Growth of the Australian PPA market is a vote of confidence in future of solar industry, and an avenue for growth not so dependent on Government handouts.
Last week’s commentary by Tosh Szatow , warning people to beware the solar PPA bogeyman, achieves two things worthy of rebuttal.
Firstly, it entrenches a lack of financial understanding in the solar industry – which is a handbrake to future development; and it portrays PPA (power purchase agreement) providers as greedy capitalists seeking to get their paws on the home-made solar industry – rather than a significant development in the long-term sustainability of the solar industry.
The main thrust of Szatow’s argument can be summarised as ‘you are better off buying your own solar system rather than using finance to pay as you go’. This presents the first fault of his logic – not all businesses have the capital required to make the investment. I’d be interested to know whether he also opposes taking on a home mortgage in favour of ‘just paying for the house with cash’.
The second fault is his assertion that an 8% return on investment for an SME is acceptable. As a business owner, if I wanted 8% returns I would simply invest in a portfolio of blue-chip stocks and would regain a) my sleep, b) my weekends, and c) my sanity.
As many readers of this publication would attest, owning and running an SME is decidedly risky and therefore business owners should expect higher returns. Typical target ROIs for SMEs in Australia range from 15-40%. Taking money out of your regular business investments (which should be earning >15%) to invest in solar power (which would be earning <15%) is an act of financial detriment to the business owner.
Using OPM (other people’s money) to boost your company’s earnings on a relatively low-risk investment like solar power is an easy strategy to success – just ask the millions of Australian’s who negatively gear their properties.
The truth about Solar PPA is it offers another sales arrow in the marketing quiver of the solar industry. It opens up opportunities for businesses that do not have, or do not wish to allocate, scarce capital to solar power projects. It also better manages risk. I’m yet to meet a solar salesperson that doesn’t insist they only use the ‘quality panels, not like that other mob’.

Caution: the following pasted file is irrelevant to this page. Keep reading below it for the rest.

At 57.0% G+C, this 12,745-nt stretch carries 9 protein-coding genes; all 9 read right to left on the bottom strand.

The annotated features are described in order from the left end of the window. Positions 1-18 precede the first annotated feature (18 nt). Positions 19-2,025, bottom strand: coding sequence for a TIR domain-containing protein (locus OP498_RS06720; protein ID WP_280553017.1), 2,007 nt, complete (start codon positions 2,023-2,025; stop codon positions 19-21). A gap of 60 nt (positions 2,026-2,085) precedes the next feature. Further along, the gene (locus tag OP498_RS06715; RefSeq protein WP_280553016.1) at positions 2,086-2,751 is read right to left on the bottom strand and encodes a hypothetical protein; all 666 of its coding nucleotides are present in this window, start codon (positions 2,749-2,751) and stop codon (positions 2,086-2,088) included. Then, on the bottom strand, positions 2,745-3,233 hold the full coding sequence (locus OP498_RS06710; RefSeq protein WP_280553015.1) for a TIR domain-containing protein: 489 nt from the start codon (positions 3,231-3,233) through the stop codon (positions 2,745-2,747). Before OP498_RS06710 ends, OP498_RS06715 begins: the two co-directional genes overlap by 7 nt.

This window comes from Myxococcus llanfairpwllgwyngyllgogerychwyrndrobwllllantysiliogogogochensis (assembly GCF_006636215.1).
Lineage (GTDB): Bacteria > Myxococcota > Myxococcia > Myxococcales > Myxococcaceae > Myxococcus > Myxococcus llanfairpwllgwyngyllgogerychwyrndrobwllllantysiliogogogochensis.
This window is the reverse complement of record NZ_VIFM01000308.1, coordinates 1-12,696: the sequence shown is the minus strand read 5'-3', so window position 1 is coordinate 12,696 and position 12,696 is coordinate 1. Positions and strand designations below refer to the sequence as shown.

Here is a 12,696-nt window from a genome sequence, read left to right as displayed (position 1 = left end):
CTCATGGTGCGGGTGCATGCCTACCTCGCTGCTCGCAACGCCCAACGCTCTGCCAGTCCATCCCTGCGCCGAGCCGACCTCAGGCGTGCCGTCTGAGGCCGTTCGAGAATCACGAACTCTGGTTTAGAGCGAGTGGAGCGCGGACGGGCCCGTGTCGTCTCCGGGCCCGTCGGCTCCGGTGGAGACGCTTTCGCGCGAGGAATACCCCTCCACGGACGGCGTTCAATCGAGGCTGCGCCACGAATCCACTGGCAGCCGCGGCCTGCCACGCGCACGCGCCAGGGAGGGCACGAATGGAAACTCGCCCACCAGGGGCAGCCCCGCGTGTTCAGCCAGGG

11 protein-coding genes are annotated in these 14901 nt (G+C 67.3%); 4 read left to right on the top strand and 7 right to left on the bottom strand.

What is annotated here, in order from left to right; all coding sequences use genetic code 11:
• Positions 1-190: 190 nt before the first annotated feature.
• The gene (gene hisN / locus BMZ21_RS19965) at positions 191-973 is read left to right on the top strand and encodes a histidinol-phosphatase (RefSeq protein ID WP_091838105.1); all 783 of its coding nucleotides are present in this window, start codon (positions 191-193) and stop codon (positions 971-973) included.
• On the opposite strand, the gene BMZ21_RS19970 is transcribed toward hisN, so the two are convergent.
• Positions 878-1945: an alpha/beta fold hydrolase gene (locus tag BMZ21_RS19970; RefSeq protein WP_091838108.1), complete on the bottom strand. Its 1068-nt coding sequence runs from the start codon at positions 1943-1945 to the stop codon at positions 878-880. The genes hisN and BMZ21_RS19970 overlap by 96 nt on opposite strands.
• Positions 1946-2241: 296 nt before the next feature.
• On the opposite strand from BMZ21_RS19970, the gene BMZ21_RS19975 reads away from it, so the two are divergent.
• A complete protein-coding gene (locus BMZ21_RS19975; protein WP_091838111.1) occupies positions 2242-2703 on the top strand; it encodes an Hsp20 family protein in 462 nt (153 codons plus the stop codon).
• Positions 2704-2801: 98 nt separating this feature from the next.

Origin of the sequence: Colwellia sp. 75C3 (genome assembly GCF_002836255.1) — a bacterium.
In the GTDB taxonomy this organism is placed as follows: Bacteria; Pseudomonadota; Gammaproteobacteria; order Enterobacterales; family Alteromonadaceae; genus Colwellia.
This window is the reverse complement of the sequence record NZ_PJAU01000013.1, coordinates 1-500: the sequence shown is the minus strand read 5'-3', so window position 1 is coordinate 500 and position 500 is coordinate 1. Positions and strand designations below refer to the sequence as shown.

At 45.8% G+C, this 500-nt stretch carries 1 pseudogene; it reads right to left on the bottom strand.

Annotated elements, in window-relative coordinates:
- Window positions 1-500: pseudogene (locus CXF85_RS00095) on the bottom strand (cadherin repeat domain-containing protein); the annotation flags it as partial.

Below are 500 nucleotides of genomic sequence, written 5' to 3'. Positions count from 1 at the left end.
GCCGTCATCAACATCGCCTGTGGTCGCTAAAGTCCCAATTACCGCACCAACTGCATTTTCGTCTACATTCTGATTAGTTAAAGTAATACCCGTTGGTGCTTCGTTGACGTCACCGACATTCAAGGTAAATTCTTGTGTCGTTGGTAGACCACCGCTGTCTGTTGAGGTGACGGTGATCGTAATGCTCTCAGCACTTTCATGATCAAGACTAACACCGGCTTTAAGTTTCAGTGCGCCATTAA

The development of the Australian PPA product market is a vote of confidence in the future of the solar industry and represents an avenue for growth which is not so dependent on Government handouts.
Szatow could have better spent his efforts helping the solar industry understand when and where a PPA makes sense for customers. Hell knows the solar industry has enough cowboys to remake every John Wayne movie thrice over, so what should one watch out for when examining the PPA landscape?
1- Look out for solar leases masquerading as PPAs. A true PPA product will charge based on actual kWh production. Some Clayton’s PPA products charge a set monthly rental regardless of production and should be more accurately described as an operating lease.
2- Only deal with a regulated provider. In almost all states and territories of Australia it is a crime to sell electricity without an electricity retailer licence or an exemption from holding such a licence. Ask to see your provider’s paperwork to ensure they are compliant.
3- Always insist on a National Measurement Institute pattern approved metering solution. Billing for production off the solar inverter is fraught with risk and may breach the National Measurement Act 1960. Think ‘thumbs on scales’.
4- For solar retailers, think long and hard about going down the PPA path on your own or partnering with an existing ‘third-party’ provider which lets you focus on your core business.
Solar PPA has the potential to offer a win-win-win scenario for end customers, solar retailers and the solar finance industry. Tarring a sector of the industry that offers a genuine and long-term benefit helps no-one.
Jeffrey Bye is an Australian solar professional, based in Singapore and with an interest in the Australian PPA market.
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